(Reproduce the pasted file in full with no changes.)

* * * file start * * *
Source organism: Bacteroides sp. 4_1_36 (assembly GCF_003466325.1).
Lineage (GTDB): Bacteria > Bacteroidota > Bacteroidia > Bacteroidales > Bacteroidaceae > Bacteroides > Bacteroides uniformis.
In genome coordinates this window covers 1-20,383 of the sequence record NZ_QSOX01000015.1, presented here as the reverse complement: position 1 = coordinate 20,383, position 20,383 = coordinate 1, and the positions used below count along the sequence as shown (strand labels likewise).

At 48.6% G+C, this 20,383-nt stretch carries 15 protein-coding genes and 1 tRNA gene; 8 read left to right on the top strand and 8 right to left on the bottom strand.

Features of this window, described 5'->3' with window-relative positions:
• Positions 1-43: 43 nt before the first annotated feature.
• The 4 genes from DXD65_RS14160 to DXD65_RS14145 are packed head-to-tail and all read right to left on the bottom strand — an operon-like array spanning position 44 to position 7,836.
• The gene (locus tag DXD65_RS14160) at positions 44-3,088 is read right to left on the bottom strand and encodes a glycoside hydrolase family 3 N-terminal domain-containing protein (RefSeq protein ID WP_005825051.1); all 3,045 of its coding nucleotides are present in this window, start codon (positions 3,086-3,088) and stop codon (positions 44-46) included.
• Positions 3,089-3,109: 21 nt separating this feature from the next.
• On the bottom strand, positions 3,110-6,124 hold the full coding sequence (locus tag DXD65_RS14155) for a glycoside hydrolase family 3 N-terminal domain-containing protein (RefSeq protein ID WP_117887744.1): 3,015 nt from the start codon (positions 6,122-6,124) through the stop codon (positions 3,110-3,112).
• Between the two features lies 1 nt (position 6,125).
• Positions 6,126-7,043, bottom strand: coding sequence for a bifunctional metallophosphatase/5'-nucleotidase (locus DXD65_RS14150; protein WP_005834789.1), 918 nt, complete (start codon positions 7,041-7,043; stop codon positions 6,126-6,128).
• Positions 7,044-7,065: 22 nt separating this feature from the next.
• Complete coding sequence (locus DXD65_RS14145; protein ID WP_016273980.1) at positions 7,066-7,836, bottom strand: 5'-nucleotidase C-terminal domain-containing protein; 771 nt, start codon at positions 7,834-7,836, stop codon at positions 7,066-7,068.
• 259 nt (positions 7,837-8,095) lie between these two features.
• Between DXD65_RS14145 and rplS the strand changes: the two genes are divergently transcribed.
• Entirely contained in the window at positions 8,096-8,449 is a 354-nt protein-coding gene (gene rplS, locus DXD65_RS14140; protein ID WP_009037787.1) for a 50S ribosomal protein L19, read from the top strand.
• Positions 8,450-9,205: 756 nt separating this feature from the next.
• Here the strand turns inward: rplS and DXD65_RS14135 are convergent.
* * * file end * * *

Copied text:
Source organism: Bacteroides sp. 4_1_36 (assembly GCF_003466325.1).
Lineage (GTDB): Bacteria > Bacteroidota > Bacteroidia > Bacteroidales > Bacteroidaceae > Bacteroides > Bacteroides uniformis.
In genome coordinates this window covers 1-20,383 of the sequence record NZ_QSOX01000015.1, presented here as the reverse complement: position 1 = coordinate 20,383, position 20,383 = coordinate 1, and the positions used below count along the sequence as shown (strand labels likewise).

At 48.6% G+C, this 20,383-nt stretch carries 15 protein-coding genes and 1 tRNA gene; 8 read left to right on the top strand and 8 right to left on the bottom strand.

Features of this window, described 5'->3' with window-relative positions:
• Positions 1-43: 43 nt before the first annotated feature.
• The 4 genes from DXD65_RS14160 to DXD65_RS14145 are packed head-to-tail and all read right to left on the bottom strand — an operon-like array spanning position 44 to position 7,836.
• The gene (locus tag DXD65_RS14160) at positions 44-3,088 is read right to left on the bottom strand and encodes a glycoside hydrolase family 3 N-terminal domain-containing protein (RefSeq protein ID WP_005825051.1); all 3,045 of its coding nucleotides are present in this window, start codon (positions 3,086-3,088) and stop codon (positions 44-46) included.
• Positions 3,089-3,109: 21 nt separating this feature from the next.
• On the bottom strand, positions 3,110-6,124 hold the full coding sequence (locus tag DXD65_RS14155) for a glycoside hydrolase family 3 N-terminal domain-containing protein (RefSeq protein ID WP_117887744.1): 3,015 nt from the start codon (positions 6,122-6,124) through the stop codon (positions 3,110-3,112).
• Between the two features lies 1 nt (position 6,125).
• Positions 6,126-7,043, bottom strand: coding sequence for a bifunctional metallophosphatase/5'-nucleotidase (locus DXD65_RS14150; protein WP_005834789.1), 918 nt, complete (start codon positions 7,041-7,043; stop codon positions 6,126-6,128).
• Positions 7,044-7,065: 22 nt separating this feature from the next.
• Complete coding sequence (locus DXD65_RS14145; protein ID WP_016273980.1) at positions 7,066-7,836, bottom strand: 5'-nucleotidase C-terminal domain-containing protein; 771 nt, start codon at positions 7,834-7,836, stop codon at positions 7,066-7,068.
• 259 nt (positions 7,837-8,095) lie between these two features.
• Between DXD65_RS14145 and rplS the strand changes: the two genes are divergently transcribed.
• Entirely contained in the window at positions 8,096-8,449 is a 354-nt protein-coding gene (gene rplS, locus DXD65_RS14140; protein ID WP_009037787.1) for a 50S ribosomal protein L19, read from the top strand.
• Positions 8,450-9,205: 756 nt separating this feature from the next.
• Here the strand turns inward: rplS and DXD65_RS14135 are convergent.